Skip to Content

Is Tijuana Safe? | Travel Tips & Safety Concerns

Is Tijuana Safe? | Travel Tips & Safety Concerns

Much of the media surrounding the city is sensationalized. However, there’s no denying that Tijuana is a dangerous city.

With the highest number of murders per 100,000 people, many news outlets call Tijuana “The Most Dangerous City in The World.” However, there’s a lot of nuance to the situation that makes Tijuana much safer to visit than you think.

Thousands of visitors cross from San Diego to Tijuana daily with no issue, and many tourists go home satisfied with their visit. You should have no problems if you avoid the bad areas and don’t draw unwanted attention.

Indeed Tijuana has a lot of great shopping, nightlife, and attractions to enjoy as long as you take some basic safety precautions. Stick to the touristy areas, travel in a group, and don’t listen to strangers on the street, and you can have a wonderful trip.

Is Tijuana Safe to Visit?

People shopping in an open-air market in Tijuana

Sherry V Smith/Shutterstock

Yes, visitors from Tijuana are typically safe as long as they stick to well-patrolled touristy areas and avoid trouble. If you practice good safety, you should have a great time in the city.

However, Tijuana is still risky, and it’s up to you to decide how much risk you want to tolerate in a destination.

Crime in Tijuana

There are three important things you should look out for in Tijuana—petty crime, scams, and muggings. Petty crime like pickpocketing and theft is prevalent even in touristy areas, particularly in crowds.

Cons are everywhere, from the taxi to your hotel and even tours. Mugging isn’t as prevalent, and you must look out for it in the wrong neighborhoods outside touristy attractions.

However, all bets are off during the night when the most crime occurs, so you should strive to be indoors at your hotel or back in San Diego by the time the sun sets. If you lose anything due to crime, don’t expect to get it back.

Even if the police find your stuff (a miracle in and of itself), they’ll likely charge you to get it back. Most of the time, it’s just not worth it.

Of course, there are more than just these crimes. By and large, the majority of crime in Tijuana happens in working-class neighborhoods outside the city center. And it’s mostly centered around gang and cartel violence, where tourists aren’t targeted.

All in all, you’ll want to keep your head up and your eyes peeled. Staying aware of your situation and taking precautions is the best way to protect yourself while visiting Tijuana.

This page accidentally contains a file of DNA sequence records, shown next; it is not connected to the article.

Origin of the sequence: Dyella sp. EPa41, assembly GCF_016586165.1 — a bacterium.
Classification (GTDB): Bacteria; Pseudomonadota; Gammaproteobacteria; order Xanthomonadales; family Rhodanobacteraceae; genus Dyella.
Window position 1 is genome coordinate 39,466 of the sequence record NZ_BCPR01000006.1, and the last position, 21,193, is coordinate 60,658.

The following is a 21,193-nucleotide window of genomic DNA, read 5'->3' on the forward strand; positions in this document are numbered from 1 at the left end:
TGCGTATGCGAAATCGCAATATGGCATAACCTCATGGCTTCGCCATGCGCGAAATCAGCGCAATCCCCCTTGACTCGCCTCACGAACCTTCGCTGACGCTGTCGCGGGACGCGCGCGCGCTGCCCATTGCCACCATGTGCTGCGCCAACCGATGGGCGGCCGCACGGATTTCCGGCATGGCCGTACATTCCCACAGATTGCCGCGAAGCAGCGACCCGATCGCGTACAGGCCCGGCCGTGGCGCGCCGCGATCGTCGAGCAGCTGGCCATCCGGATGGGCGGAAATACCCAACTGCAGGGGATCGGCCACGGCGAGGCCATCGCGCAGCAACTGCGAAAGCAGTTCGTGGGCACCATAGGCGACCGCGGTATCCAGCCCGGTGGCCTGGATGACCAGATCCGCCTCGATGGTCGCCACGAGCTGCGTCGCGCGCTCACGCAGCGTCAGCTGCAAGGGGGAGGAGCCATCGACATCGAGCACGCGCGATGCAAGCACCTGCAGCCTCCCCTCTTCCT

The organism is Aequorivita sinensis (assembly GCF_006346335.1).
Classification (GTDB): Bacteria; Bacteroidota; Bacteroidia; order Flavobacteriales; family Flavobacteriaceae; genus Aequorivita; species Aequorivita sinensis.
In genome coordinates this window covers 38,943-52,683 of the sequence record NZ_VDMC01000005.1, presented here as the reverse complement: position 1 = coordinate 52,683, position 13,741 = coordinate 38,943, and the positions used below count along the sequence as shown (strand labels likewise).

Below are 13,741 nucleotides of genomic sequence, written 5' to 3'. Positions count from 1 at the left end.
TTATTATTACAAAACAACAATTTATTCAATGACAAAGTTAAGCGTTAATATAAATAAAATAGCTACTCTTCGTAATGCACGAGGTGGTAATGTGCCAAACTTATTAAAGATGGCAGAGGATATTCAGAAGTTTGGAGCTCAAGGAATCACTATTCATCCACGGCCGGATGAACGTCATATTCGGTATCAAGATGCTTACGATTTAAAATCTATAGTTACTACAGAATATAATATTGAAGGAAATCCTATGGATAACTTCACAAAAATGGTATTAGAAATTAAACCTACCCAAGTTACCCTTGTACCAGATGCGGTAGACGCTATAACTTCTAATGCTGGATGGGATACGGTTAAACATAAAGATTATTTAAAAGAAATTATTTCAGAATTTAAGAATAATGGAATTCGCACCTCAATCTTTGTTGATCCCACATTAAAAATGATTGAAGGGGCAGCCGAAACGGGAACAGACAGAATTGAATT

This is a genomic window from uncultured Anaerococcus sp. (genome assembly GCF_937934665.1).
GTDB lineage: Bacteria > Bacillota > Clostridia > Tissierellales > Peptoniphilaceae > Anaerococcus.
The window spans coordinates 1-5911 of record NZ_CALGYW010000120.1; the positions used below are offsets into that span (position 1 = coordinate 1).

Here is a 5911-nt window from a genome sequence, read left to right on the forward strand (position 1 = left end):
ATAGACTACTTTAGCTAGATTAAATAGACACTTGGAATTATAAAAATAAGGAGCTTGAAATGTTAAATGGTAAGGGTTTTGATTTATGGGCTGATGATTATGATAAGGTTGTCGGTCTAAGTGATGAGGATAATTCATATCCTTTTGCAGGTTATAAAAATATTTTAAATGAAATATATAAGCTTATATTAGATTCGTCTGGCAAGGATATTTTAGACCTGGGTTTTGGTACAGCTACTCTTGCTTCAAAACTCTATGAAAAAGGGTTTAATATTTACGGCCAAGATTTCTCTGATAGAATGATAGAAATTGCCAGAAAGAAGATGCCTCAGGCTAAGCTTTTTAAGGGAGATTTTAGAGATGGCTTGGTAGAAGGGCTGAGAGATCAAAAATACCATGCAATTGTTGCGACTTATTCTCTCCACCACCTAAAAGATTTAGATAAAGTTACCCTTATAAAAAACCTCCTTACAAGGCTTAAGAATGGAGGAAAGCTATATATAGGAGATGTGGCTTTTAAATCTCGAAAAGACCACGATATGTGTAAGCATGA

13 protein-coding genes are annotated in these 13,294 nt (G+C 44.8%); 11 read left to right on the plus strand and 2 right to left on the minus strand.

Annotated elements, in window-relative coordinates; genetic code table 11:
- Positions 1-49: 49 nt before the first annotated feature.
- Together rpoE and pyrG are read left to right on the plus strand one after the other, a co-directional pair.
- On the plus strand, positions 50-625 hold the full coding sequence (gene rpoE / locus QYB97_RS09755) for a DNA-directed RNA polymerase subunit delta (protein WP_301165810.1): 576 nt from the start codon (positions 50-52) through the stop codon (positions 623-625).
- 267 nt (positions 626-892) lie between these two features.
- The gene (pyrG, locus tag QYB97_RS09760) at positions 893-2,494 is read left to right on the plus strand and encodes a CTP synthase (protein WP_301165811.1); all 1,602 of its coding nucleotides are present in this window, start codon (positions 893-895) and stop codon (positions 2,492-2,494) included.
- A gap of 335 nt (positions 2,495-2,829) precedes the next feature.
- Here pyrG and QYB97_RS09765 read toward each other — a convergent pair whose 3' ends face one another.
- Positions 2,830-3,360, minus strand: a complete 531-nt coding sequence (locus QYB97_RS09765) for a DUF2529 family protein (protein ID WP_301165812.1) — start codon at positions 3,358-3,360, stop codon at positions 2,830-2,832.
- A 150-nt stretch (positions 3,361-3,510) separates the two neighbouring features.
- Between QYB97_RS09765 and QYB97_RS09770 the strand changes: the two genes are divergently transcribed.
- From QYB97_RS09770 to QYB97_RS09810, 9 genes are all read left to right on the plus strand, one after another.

Avoiding Bad Neighborhoods

Avoid Sanchez Taboada and Camino Verde, along with the city’s neighborhoods. To protect yourself and your valuables, you should take extra precautions in Zona Norte’s red-light district.

There’s nothing you’ll want to see beyond the touristy areas, so familiarize yourself with a map of this city and where they are. Walking just a few blocks beyond these well-patrolled areas can land you in the wrong part of town.

If you must be out and about at night, Avenida Revolucion remains relatively safe, along with Paseo de Los Heroes and Calle Coahuila. These streets are regularly patrolled by officers and are marginally safer than the rest of Tijuana at night.

Stay in well-lit crowded areas, and don’t wear or show anything expensive to avoid becoming a target. Take only the cash you need for the day and leave all other essential items in your hotel safe no matter where you go in Tijuana.

Cartel and Gang Violence

Border patrol vehicle driving along the border of San Diego and Mexico to help answer Is Tijuana Safe

Sherry V Smith/Shutterstock

The main reason for the astronomically high murder rate is the gang and cartel violence in the city. Gangs fight over territory, and cartels wage war over profitable smuggling routes in the US.

Tourists aren’t targeted for violence, but that doesn’t mean you should tempt fate. Keep to downtown, Playas de Tijuana, and Zona Norte, and you’ll avoid any interaction. And it should go without saying, but never under any circumstances buy drugs in the city.

For one, they are drugs. I’m sure you understand just how bad they are. And two, you don’t know who might be working with the police. A common scam is for a dealer to approach you to sell drugs.

Then, they turn around and tell their corrupt policeman friend about it. They arrest you, and you have to pay an arm and a leg and possible jail time.